Ethan J. Leib is Professor of Law at Fordham Law School. He teaches in contracts, legislation, and regulation.
His most recent book, Friend v. Friend: Friendships and What, If Anything, the Law Should Do About Them, was published by Oxford University Press. In it, he explores the costs and benefits of the legal recognition of and sensitivity to friendship. Along with his writing for Yale Law Journal and the University of Illinois Law Review he frequently writes for a broader audience in the New York Times, USA Today, Policy Review, Washington Post, New York Law Journal, The American Scholar, and The New Republic. Before joining Fordham, Leib was Professor of Law at the University of California–Hastings in San Francisco. He has served as a Law Clerk to then-Chief Judge John M. Walker, Jr., of the U.S. Court of Appeals for the Second Circuit and as a Litigation Associate at Debevoise & Plimpton LLP in New York.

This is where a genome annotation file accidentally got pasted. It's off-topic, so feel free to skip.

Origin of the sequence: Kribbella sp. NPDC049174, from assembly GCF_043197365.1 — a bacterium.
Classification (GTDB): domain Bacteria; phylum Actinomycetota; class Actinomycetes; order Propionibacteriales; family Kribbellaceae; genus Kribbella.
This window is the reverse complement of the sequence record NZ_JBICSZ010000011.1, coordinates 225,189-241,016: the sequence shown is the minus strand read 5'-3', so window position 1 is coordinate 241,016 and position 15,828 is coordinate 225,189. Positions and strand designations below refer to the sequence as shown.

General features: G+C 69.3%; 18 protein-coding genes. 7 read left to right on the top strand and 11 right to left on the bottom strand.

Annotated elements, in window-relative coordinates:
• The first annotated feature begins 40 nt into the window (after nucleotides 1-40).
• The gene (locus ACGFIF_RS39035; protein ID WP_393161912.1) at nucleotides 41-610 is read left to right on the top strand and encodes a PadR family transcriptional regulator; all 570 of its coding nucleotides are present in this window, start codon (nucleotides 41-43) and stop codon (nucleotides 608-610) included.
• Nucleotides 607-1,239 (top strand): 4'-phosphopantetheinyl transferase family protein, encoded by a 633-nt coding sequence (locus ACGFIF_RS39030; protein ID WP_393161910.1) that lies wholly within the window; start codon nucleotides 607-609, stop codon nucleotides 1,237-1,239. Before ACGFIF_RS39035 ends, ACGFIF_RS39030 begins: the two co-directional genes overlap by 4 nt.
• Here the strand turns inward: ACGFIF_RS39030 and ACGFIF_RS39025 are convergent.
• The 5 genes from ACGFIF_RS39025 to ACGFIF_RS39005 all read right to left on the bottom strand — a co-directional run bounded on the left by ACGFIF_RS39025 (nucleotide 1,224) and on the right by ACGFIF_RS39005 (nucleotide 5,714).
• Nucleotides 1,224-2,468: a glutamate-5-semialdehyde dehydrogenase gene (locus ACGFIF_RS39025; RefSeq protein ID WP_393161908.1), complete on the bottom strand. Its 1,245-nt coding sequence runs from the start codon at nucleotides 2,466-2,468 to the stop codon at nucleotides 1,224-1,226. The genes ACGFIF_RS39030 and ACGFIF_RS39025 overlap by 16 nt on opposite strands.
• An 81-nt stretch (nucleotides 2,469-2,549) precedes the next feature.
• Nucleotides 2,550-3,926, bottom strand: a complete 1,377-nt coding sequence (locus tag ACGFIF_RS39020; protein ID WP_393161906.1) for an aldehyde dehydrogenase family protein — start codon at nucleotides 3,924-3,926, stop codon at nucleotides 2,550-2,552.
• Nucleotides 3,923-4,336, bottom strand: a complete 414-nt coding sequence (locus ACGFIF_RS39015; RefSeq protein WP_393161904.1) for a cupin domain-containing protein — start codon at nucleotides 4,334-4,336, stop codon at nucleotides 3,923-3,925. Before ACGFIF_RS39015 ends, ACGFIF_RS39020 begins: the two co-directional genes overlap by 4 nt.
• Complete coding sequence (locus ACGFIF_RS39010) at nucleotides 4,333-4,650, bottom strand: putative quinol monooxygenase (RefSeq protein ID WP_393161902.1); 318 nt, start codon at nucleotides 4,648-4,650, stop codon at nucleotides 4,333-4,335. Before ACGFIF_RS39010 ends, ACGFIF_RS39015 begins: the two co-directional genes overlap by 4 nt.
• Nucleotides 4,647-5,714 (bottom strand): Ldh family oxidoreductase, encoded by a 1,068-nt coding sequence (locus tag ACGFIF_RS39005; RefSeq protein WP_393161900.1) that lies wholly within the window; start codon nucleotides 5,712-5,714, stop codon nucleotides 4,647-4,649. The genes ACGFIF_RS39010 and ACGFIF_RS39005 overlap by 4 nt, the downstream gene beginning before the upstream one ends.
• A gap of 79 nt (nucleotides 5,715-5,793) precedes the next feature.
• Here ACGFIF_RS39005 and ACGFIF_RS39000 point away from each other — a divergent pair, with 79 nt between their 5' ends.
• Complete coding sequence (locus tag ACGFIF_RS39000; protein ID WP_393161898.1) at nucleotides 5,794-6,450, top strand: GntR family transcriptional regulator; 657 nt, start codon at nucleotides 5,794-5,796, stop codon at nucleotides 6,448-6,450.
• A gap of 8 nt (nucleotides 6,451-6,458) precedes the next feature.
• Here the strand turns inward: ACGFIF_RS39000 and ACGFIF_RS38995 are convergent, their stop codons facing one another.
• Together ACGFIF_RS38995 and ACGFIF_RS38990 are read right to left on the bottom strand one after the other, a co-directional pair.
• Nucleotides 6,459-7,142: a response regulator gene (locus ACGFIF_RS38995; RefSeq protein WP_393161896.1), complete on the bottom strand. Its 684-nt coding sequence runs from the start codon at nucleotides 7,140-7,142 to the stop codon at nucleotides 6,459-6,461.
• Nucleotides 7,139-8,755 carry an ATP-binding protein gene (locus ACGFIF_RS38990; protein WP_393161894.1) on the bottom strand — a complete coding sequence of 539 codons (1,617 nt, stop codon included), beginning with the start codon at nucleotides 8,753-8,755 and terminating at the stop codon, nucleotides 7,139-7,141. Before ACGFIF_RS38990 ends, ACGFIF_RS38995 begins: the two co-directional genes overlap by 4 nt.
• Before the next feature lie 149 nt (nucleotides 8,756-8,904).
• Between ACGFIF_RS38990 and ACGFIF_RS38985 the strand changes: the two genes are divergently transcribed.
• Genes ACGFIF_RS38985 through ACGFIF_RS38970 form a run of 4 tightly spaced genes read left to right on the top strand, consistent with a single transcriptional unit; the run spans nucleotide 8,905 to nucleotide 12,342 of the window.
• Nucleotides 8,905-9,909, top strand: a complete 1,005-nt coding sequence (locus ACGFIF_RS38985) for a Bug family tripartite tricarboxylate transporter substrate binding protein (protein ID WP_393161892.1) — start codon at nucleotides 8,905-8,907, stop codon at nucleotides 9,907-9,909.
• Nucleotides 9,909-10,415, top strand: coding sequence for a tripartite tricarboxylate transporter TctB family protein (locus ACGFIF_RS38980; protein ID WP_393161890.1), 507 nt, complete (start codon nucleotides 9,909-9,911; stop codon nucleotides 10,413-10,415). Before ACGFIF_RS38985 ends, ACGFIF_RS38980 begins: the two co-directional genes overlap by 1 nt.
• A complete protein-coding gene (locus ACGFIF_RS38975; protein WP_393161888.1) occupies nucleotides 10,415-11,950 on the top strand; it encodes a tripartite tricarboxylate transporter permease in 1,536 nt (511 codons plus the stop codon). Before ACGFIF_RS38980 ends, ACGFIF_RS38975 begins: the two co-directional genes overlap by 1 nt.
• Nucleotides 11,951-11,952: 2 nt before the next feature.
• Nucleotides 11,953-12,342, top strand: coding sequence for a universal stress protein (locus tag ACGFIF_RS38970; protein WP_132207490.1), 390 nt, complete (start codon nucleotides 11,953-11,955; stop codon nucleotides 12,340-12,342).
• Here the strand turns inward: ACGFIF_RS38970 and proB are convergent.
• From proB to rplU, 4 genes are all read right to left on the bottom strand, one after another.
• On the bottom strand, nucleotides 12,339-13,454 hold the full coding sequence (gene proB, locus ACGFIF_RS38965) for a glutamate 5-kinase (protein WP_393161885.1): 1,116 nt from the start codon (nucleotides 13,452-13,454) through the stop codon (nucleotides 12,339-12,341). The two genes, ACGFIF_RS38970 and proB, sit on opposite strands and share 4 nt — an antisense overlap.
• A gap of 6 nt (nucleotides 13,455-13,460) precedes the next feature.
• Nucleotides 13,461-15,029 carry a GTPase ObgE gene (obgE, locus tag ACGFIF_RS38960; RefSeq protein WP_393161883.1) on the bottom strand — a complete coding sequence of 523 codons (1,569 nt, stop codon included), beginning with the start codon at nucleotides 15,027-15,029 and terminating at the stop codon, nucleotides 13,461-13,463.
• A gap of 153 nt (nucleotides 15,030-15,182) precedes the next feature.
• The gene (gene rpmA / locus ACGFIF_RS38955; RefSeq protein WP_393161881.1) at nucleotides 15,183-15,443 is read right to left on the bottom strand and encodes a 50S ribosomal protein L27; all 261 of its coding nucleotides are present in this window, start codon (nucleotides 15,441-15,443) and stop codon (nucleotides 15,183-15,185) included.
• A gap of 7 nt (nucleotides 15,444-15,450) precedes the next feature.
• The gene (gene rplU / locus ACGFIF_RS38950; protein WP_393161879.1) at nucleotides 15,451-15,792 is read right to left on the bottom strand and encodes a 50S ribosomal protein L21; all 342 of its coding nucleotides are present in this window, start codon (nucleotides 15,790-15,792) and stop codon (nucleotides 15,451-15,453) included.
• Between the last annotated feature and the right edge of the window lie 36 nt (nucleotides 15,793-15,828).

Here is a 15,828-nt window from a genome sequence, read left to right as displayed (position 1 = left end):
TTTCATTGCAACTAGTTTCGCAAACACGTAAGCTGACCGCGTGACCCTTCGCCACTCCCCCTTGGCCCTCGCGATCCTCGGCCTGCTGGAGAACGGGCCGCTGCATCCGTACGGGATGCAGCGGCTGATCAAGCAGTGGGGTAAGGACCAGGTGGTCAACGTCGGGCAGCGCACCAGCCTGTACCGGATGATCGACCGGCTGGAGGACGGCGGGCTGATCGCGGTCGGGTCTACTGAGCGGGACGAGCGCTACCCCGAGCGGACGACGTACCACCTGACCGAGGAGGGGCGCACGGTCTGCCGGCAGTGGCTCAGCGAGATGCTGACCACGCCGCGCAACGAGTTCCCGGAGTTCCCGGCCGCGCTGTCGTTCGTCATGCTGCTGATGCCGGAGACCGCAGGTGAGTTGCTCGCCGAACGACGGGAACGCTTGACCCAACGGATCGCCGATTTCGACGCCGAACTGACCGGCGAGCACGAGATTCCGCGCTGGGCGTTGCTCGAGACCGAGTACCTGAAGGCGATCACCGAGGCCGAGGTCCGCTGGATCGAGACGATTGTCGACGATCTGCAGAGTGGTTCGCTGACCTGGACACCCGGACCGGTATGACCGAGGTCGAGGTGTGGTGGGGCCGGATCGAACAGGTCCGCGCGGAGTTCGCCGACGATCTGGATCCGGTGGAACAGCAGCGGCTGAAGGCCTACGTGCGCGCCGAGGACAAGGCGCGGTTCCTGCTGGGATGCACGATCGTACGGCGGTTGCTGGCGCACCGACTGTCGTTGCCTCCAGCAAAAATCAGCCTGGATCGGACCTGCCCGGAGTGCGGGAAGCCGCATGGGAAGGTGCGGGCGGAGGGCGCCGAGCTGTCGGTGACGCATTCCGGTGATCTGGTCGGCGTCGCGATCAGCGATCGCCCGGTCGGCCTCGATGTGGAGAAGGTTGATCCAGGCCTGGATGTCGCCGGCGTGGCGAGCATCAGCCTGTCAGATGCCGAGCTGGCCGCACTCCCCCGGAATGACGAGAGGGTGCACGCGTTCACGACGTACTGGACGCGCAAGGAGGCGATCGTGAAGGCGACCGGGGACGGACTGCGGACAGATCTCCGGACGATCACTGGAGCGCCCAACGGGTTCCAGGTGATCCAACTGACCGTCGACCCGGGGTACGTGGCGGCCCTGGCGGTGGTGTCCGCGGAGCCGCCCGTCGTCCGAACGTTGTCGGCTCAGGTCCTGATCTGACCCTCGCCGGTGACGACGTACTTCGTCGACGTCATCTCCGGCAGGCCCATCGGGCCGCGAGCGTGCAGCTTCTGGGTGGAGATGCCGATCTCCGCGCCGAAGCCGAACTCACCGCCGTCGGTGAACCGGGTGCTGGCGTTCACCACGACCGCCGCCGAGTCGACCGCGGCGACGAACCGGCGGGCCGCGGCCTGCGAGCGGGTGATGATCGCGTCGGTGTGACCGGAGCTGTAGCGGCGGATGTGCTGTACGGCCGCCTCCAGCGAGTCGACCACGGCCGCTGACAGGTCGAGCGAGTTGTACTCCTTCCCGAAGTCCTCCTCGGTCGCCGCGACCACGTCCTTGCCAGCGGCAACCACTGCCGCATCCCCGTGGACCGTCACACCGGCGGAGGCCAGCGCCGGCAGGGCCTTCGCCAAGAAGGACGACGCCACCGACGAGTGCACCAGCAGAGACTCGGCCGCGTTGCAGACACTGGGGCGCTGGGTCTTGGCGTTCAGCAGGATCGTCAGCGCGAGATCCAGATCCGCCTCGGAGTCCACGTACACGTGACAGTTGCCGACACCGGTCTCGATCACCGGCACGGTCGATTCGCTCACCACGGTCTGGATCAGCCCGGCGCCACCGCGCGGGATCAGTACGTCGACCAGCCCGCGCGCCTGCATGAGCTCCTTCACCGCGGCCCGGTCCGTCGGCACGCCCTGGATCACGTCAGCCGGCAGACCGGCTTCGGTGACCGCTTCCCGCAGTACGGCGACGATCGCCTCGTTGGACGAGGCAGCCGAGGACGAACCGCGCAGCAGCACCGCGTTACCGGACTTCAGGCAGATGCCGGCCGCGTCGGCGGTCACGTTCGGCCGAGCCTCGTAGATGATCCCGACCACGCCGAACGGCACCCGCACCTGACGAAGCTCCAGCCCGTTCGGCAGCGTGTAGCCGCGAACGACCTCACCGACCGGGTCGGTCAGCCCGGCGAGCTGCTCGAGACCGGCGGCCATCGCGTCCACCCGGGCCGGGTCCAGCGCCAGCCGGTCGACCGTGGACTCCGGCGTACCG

His first book, Deliberative Democracy in America: A Proposal for a Popular Branch of Government was published by Pennsylvania State University Press. With Baogang He he edited The Search for Deliberative Democracy in China, published by Palgrave Macmillan and Privilege or Punish? The Challenge of Family Status in Our Criminal Justice System, written with Jennifer Collins & Dan Markel, was published by Oxford University Press.